Blind "Afrocentricity" Likely To Lead Blacks Astray
by Norm R. Allen, Jr.
The following is an article by AAH executive director Norm R. Allen, Jr., which
appeared in The Buffalo News. It was also printed in the first issue of the AAH Examiner.
The term "Afrocentricity" was popularized by Molefi Kete Asante, professor
and chairman of the department of African-American studies at Temple University. He is the
author of two major books on the subject, Afrocentricity and The
Afrocentric Idea. In Afrocentricity, page 2, the author gives a brief
definition of the term: "There is first suggested the existence of an African
cultural system; then the juxtaposition of African and American ways; and finally the
values derived from the African-American experience."
Some scholars - notably Dr. Yosef ben-Jochannan, a leading Black historian - prefer the
term "Africentricity," which they believe better emphasizes the importance of
Africa as the center of Black awareness.
Many whites strongly attack Afrocentric thinking. They see it as undermining Western
values and destroying the curricula of Western schools. Many have gone so far as to label
such thinking "barbaric" or "primitive."
Much of the White reactionary hostility toward efforts to combat a purely Eurocentric
world view has arisen because many proponents of Afrocentricity have been as biased and
dogmatic as have their Eurocentric counterparts.
Asante, for instance, believes in the deification of African culture and history.
He implies that Blacks should be critically vigilant only when examining the history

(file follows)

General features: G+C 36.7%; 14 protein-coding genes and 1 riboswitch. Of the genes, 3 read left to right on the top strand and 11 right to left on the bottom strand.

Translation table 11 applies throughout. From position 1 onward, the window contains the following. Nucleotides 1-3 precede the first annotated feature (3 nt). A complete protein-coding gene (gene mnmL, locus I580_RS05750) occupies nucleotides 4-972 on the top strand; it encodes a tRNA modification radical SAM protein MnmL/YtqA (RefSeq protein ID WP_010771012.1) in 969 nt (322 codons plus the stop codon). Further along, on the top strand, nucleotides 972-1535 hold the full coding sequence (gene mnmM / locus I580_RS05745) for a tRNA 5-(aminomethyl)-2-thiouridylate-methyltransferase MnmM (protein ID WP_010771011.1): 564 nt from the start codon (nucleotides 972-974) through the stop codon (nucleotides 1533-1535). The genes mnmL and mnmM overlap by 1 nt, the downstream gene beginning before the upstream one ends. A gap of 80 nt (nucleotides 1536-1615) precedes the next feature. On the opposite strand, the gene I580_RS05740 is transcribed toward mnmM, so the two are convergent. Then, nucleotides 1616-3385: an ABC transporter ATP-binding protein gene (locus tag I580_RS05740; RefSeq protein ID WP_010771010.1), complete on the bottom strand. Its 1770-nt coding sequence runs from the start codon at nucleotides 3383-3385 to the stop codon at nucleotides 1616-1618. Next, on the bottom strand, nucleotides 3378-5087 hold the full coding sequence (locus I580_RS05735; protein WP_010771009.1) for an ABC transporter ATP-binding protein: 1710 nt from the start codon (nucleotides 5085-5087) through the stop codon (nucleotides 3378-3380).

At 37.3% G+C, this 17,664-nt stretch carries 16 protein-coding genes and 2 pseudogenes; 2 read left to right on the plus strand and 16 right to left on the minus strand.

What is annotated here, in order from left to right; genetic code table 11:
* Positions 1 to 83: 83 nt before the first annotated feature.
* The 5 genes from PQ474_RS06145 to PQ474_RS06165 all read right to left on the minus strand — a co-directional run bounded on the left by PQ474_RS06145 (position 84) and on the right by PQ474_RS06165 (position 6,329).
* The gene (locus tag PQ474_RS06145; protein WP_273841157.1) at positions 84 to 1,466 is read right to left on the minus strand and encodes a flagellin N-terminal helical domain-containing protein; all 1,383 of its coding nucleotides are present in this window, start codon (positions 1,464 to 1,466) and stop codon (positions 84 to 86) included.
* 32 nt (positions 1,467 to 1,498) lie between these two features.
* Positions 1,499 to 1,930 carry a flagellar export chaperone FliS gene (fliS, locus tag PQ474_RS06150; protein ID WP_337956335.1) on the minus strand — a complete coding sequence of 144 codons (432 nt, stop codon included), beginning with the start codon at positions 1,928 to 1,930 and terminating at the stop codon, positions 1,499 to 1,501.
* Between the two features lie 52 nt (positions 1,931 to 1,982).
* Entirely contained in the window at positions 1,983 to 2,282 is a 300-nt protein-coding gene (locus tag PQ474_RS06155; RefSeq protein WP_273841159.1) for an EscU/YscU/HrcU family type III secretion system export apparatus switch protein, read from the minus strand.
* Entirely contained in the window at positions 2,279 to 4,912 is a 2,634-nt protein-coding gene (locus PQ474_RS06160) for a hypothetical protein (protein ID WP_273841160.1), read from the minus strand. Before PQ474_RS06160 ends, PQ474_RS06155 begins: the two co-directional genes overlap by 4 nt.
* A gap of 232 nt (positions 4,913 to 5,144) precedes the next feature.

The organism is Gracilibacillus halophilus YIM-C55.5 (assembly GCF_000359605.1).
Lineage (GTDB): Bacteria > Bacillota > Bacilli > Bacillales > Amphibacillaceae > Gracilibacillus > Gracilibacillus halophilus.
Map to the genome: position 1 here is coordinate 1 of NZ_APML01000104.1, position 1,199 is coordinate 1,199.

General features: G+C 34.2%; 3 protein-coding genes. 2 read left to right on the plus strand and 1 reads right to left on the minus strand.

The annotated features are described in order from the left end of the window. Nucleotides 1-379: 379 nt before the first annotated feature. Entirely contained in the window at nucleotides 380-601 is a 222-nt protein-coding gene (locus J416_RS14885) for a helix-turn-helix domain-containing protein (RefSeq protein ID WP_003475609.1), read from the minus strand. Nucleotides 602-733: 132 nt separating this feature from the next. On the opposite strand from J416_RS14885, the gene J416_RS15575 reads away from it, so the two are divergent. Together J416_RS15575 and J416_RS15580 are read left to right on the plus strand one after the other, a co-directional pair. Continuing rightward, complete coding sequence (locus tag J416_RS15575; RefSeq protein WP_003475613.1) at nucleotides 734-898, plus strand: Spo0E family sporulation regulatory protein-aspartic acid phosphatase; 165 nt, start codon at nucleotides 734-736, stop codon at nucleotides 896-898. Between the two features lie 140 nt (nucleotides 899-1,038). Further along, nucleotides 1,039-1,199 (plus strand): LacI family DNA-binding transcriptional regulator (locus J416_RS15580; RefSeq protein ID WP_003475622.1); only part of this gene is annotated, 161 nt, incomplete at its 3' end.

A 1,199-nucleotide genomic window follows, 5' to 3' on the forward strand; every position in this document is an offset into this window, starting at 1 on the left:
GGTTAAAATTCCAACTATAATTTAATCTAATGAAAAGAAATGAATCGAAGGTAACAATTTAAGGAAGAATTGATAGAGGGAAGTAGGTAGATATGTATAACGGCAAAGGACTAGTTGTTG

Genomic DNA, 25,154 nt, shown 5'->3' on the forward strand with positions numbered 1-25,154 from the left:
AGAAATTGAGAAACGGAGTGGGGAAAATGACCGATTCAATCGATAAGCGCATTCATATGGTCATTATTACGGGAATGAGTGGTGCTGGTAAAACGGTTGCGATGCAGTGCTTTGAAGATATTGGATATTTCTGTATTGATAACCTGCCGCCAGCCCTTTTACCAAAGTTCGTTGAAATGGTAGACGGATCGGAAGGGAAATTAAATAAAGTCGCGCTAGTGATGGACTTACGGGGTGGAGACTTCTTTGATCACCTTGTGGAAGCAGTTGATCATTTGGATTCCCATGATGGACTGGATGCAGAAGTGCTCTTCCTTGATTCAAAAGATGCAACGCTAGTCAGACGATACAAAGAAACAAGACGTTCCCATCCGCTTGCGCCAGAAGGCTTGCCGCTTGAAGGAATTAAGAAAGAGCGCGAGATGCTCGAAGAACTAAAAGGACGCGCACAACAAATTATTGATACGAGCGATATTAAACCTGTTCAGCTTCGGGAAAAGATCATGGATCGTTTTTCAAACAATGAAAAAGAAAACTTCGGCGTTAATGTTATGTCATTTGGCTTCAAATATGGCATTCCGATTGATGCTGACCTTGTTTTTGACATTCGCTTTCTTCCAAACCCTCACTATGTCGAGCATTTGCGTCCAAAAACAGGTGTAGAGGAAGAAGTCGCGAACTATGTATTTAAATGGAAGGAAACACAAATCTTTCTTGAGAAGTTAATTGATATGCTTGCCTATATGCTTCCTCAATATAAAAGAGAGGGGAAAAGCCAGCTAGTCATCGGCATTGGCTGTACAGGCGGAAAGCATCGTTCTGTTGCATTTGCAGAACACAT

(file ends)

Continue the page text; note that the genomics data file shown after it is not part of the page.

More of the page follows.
and culture of other peoples.
Not only is this view wrong, it is dangerous.
If we are to deem all traditional African religions and religious concepts sacred and
beyond critical examination, we must inevitably accept the negative consequences of having
embraced such a simplistic view.
Let us cite a case in Ghana. In an essay, Emmanuel Kofi Mensah of Nigeria tells the
story of a guinea-worm epidemic that plagued a village in Ghana. A bore was made for the
village by the United Nations' World Health Organization and UNICEF to help prevent the disease, which originated in
a river. It was later discovered that the villagers refused to use the bore because they
believed that the river was inhabited by gods and that avoidance of it would result in
death. Consequently, the epidemic continued.
Would it not have been wiser to have critically examined beliefs that were largely
responsible for perpetuating the epidemic?
Should Afrocentricity be dogmatically embraced even at the risk of the health and lives
of the people?
Many Afrocentric thinkers are of the opinion that the only ideas that have value are
those conceived and developed within the Black community.
But if it is true that Western civilization is largely based upon knowledge derived
from the Africans of Egypt, would it not be prudent for Blacks to benefit from the
positive aspects of Western culture?
Should Blacks ignore or trivialize the great thoughts of Robert G. Ingersoll, Thomas
Paine, or Ralph Waldo Emerson simply because they were not Afrocentric thinkers?
Should Blacks be critical of the fact that many White Americans were responsible for
the killing of Indians, yet make a hero of Chaka the Zulu warrior, who, according to some
historians, killed two million Africans?
Should Blacks always try to rationalize their behavior while applying different
standards to other groups?
Can Blacks avoid the mistakes of their ancestors by pretending that their ancestors
never made mistakes?
Some scholars maintain that Blacks must demand African-centered multicultural
curricula. Conversely, many Whites are demanding European-centered multicultural
curricula. In many school systems there will have to be room for compromise. Those who
have accepted the slogan "free your mind" must remember that the mind must also
be freed from the confines of biased Afrocentric thought.